Washington’s Charge

The battle was going poorly for the Patriots.  It was January 3, 1777 and after having been pinned against the banks of the Delaware River by a very large British army the day before, the Continental army made a risky night march around the British army’s flank to escape certain doom.  General George Washington’s small ragged army had nearly reached the small village of Princeton, NJ when they noticed across some open fields British soldiers marching on a different road going the opposite way.  The British soldiers were part of the larger army’s rearguard.  The two forces immediately headed to clash in the open fields just south of the town.  General Hugh Mercer led his Continental brigade to meet the British threat.

This painting by John Trumbull shows the climatic moment of the Battle of Princeton as General Mercer is killed (on the ground next to his horse) and Washington rides to save the day.

The morning was icy cold.  The soldiers began the action in earnest.  The British regulars made short work of Mercer’s brigade.  After engaging in a firefight, the British lunged forward with a bayonet charge.  The American troops were thrown back in confusion.  General Mercer, thought by the British troops to be Washington, was surrounded and bayoneted seven times and left for dead.  The fleeing men from Mercer’s brigade started to create a panic among other brigades in Washington’s army as they ran pell-mell through the reserves under General John Cadwalader.  Many of Cadwalader’s men began to flee as well.  At this moment, the victories at Trenton, the night march, and in many respects, the war itself, were all in the balance.  If Washington’s small force were to be crushed here at Princeton, popular support for the Revolution could potentially be siphoned away, and the American cause could be lost.  The stakes may have never been higher.

In this scene you can see the snow that was on the ground at the time of the battle. Survivors remember seeing blood from dead and wounded men pool on the frozen ground.

And it was at that moment when none other than General Washington arrived on the field personally.  What an amazing sight it must have been to see.  Washington, renowned as one of the country’s best horse riders, riding up to the front lines of battle to direct the movements of his men in a time period where generals of his rank were more properly positioned in the rear to direct movements.  Washington saw the potential collapse and determined to personally appeal to the bravery of his men.

Washington also brought with him more troops that he immediately placed on the line.  Then, as Continental artillery kept the British as bay, he rode into the panicking and retreating soldiers.  Sergeant Nathaniel Root with the 20th Continental Regiment remembered this moment vividly: “At this moment Washington appeared in front of the American army, riding towards those of us who were retreating, and exclaimed, ‘Parade with us, my brave fellows! There is but a handful of the enemy, and we will have them directly.’”  Inspired by his courage and reassured by his presence, the men halted their retreat and reformed their lines.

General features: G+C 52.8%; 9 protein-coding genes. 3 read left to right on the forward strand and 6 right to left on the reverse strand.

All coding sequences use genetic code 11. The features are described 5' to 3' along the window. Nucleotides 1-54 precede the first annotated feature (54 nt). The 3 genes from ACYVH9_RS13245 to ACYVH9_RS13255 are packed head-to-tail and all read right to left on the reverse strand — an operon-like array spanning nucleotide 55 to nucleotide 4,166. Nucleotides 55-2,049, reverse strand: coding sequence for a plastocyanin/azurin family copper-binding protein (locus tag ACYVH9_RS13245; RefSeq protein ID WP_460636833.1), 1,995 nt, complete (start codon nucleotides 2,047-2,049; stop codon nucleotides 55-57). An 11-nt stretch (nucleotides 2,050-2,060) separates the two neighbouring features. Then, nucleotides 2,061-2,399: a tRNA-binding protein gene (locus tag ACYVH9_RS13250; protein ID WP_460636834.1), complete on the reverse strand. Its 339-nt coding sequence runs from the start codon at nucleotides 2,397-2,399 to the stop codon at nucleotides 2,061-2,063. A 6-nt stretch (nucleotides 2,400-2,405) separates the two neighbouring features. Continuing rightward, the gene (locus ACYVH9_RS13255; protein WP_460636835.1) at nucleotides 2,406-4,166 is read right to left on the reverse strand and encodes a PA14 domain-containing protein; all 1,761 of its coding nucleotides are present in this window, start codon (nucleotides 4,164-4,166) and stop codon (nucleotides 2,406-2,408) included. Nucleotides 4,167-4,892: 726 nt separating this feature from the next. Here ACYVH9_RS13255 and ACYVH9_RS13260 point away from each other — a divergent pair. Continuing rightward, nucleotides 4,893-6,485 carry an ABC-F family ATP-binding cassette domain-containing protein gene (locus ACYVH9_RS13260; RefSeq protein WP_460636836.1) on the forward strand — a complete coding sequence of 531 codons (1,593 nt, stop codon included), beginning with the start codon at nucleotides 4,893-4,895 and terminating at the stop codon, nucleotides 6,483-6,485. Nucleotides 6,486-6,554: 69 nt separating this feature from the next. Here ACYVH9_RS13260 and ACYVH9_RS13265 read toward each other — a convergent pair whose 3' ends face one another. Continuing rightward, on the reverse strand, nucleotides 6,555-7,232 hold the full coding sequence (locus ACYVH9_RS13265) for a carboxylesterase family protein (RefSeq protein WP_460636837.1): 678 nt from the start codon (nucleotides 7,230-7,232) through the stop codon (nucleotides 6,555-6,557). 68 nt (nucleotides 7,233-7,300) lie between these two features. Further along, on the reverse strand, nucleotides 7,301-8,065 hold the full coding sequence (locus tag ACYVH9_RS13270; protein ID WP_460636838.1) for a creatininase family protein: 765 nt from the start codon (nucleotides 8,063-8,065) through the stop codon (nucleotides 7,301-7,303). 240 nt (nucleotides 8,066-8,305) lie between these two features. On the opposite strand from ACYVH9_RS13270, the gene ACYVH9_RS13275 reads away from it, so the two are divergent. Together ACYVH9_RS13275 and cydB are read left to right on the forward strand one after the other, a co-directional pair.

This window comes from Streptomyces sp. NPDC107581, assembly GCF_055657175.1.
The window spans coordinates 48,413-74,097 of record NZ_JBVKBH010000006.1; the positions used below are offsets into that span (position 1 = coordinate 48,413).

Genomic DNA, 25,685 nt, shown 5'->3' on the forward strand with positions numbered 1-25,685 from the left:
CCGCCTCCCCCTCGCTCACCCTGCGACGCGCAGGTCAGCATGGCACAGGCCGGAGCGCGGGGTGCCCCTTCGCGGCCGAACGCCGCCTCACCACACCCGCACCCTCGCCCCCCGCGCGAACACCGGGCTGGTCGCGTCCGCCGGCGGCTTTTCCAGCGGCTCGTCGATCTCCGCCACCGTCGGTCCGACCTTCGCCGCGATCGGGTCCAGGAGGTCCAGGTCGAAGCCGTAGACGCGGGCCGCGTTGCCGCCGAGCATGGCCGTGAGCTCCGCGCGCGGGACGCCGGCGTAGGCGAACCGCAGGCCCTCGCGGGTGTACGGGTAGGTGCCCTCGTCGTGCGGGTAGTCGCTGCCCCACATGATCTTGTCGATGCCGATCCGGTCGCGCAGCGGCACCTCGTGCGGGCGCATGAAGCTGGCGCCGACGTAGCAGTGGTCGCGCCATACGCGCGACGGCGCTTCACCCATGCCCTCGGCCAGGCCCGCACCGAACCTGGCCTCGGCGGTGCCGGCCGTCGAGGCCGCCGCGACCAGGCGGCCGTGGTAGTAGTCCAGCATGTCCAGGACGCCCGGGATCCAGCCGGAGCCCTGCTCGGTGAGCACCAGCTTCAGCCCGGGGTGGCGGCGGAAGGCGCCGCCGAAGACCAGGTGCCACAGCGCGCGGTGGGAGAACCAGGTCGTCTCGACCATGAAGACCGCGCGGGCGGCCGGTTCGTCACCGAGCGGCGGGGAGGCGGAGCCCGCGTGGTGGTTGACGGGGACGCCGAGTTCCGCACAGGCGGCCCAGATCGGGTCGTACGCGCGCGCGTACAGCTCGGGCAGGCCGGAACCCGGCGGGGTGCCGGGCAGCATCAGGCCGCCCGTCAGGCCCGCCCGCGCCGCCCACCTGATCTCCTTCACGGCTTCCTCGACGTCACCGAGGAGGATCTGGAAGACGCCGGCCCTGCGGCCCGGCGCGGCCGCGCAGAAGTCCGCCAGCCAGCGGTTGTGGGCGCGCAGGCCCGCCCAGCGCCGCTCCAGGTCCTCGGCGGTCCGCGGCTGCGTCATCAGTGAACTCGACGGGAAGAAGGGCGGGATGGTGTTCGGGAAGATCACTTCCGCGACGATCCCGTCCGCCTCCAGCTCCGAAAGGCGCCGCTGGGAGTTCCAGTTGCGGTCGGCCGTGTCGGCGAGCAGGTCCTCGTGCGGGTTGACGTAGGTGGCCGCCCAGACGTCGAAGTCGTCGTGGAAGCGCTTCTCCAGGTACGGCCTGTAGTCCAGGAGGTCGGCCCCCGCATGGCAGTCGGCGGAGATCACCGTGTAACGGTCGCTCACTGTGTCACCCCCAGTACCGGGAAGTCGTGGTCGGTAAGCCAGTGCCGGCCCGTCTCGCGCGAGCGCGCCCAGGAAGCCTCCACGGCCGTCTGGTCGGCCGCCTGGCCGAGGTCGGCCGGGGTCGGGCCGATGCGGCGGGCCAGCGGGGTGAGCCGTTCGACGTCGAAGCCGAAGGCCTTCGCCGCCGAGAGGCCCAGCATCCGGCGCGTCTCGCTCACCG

Washington then rode with the soldiers as he ordered an advance.  The Continentals closed to within thirty yards of the British line.  Washington, in the front line, gave the order to fire.  At the same moment, the British soldiers unleashed a volley into the American line.  Washington’s aides feared with the crossfire Washington would have assuredly been shot down, but he came through the smoke of battle unscathed.  James Read, an officer with the Pennsylvania Associators remembered: “I shall never forget
what I felt at Princeton on his account, when I saw him brave all the dangers of the field and his important life hanging as if it were by a single hair with a thousand deaths flying around him. Believe me, I thought not of myself.”

This image of the Battle of Princeton was actually painted by the deaf son of the slain General Hugh Mercer, William Mercer.

The American line overlapped the British line, and the superior British soldiers were forced to retreat in the face of the American rebels.  Washington spurred his horse after the retreating British exclaiming, “It is a fine fox hunt, my boys!”

After defeating the British at Princeton, the American army went into winter quarters in Morristown, NJ.  The result of Washington’s brilliant victories at Trenton and Princeton was a huge boost to American morale.  The militia in New Jersey rose up, enlistments in the army rose, and foreign powers took note as the vastly superior British army was forced back to the city of New York, showing they were unable to conquer New Jersey.  The war would continue for another five bloody years, but Washington had saved the American Revolution from being killed in the crib.

The ground where this battle occurred truly should be remembered as some of America’s most hallowed ground.  Some of it was saved and made into Princeton Battlefield State Park. To learn more about this momentous battle and the crucial ten day campaign it capped, check out one of the inaugural Emerging Revolutionary War books, “Victory or Death: The Battles of Trenton and Princeton, December 25, 1776 – January 3, 1777.”

4 thoughts on “Washington’s Charge

  1. Pingback: Is the Mercer Legacy Secure? | Emerging Revolutionary War Era

  2. Pingback: “Butchered him with the greatest Barbarity” – The tragic death of Bartholomew Yates | Emerging Revolutionary War Era

  3. Pingback: When Civil War Veterans Reenacted the Battles of Trenton and Princeton | Emerging Revolutionary War Era

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